Fishing Synopsis and Forecast by Terry Gunn 7/25/07
The fishing this past month can be summed up in one word…CICADA!
The hatch began two weeks earlier than normal, around the first of July the fish started keying in on the prolific bug. It began with a bang and as any of the people that experienced this action would tell you…it was nonstop. It is still happening this week but the “wide open” bite has slowed considerably. We are getting most of our action in the deeper runs where the fish are coming off the bottom, in water that is 5 to 20 feet deep, to eat the fly. Long casts are necessary and the best strikes have been while fishing the large dry fly directly downstream of the boat. One technique that we have employed to get the fly away from the boat is to keep the bow pointed upstream and cast downstream then put the boat in gear while throwing slack line on the water which allows the fly to move downstream. I’m not sure how much longer the top-water action is going to continue but the cicadas are still singing and I have seen the action continue well in to August in years past.
The drift fishing with heavy nymphs has been hit or miss most days. We have not been spending a great deal of time with this technique since the dry fly fishing has been so productive.
September 1 is when we will experience a flow change to lower water. Most years this is the very best fishing of the entire year so if you are waiting for cooler temps and want to experience some great wade-sight fishing this is the time to be at the Ferry.
The AZ Game and Fish Department recently detected whirling disease in a small percentage of Lees Ferry trout that were collected for a random sampling. This is not good news nor is it necessarily terrible news. Whirling Disease has infected many of the Western State’s fabled trout streams with greater and lesser affects. The Madison comes to mind as one river that was severely impacted while the San Juan suffered little notable impact from Whirling Disease. Lees Ferry has more in common with the San Juan than the Madison…both Lees Ferry and the San Juan are Tail-Water rivers with clear, cold water that is a consistent temperature year-around. Consistent cold water temperatures are believed by most experts on the disease to keep the spread and severity of the disease in check. I’ll be sure to keep you informed as more data becomes available. In the mean time when you do come to Lees Ferry be sure to clean your wading gear thoroughly before you leave to prevent the spread of Whirling Disease. For more information visit: http://www.whirling-disease.org//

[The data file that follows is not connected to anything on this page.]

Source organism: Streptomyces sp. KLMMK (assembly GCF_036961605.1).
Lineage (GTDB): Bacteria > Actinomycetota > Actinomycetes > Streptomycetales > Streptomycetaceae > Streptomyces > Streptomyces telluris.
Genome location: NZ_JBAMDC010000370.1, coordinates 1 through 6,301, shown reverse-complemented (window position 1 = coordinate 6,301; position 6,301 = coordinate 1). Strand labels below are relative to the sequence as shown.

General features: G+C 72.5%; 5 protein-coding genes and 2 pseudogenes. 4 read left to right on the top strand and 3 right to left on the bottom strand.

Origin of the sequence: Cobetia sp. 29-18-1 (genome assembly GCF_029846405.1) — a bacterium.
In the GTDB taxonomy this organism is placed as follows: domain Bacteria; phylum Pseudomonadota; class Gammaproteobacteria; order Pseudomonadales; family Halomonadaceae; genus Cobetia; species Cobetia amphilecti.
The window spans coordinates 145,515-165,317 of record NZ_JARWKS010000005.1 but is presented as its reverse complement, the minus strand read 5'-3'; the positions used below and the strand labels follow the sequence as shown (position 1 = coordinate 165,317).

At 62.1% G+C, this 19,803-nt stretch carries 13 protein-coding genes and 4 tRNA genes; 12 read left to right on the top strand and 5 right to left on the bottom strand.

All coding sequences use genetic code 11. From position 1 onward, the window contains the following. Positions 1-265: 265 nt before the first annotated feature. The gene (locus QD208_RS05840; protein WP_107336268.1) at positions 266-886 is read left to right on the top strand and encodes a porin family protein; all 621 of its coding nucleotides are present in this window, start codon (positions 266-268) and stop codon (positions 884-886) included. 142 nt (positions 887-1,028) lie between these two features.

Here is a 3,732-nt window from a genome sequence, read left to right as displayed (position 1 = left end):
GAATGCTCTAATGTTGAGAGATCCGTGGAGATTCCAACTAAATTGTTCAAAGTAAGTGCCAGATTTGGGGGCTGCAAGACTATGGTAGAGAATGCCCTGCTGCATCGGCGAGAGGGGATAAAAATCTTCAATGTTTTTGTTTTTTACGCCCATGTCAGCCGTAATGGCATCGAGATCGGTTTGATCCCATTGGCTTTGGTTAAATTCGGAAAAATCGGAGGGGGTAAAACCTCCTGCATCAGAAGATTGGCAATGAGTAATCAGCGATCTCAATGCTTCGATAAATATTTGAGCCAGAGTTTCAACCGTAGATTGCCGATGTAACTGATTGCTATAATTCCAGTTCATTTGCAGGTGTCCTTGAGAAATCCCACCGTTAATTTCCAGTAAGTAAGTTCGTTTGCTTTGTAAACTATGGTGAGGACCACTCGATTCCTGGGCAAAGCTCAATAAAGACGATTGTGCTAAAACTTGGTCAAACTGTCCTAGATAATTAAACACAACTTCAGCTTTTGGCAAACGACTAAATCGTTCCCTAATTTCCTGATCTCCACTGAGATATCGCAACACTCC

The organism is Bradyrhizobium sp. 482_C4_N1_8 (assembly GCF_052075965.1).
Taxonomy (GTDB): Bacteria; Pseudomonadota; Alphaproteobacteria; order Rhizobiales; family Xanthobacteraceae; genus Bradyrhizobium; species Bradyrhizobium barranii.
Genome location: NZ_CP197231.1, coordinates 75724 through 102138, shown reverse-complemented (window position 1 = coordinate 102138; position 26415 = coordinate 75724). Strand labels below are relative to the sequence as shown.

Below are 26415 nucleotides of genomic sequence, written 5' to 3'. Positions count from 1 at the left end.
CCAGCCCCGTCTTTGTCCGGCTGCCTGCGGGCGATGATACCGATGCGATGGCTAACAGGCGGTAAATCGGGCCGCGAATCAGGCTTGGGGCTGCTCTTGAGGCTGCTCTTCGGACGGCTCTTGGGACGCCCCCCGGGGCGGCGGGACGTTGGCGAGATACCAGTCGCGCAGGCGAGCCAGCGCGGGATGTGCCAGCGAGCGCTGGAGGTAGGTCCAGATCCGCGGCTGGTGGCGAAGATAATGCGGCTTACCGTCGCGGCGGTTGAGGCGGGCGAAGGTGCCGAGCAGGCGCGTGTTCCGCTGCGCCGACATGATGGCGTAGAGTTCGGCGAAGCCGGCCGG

The summer drift fishing is often the best and most productive fishing of the year and this has certainly been the case recently. The high summer flows are great for the trout by providing more drifting food. I can’t wait to see what our fish look like this fall; my bet is that they are going to grow all summer and be fat and sassy this fall.
The trout spawn is over. We saw the best spawn that the river has experienced in years. Most all the spawn is occurred in deep water which bodes well for fry survival and future recruitment of juvenile trout.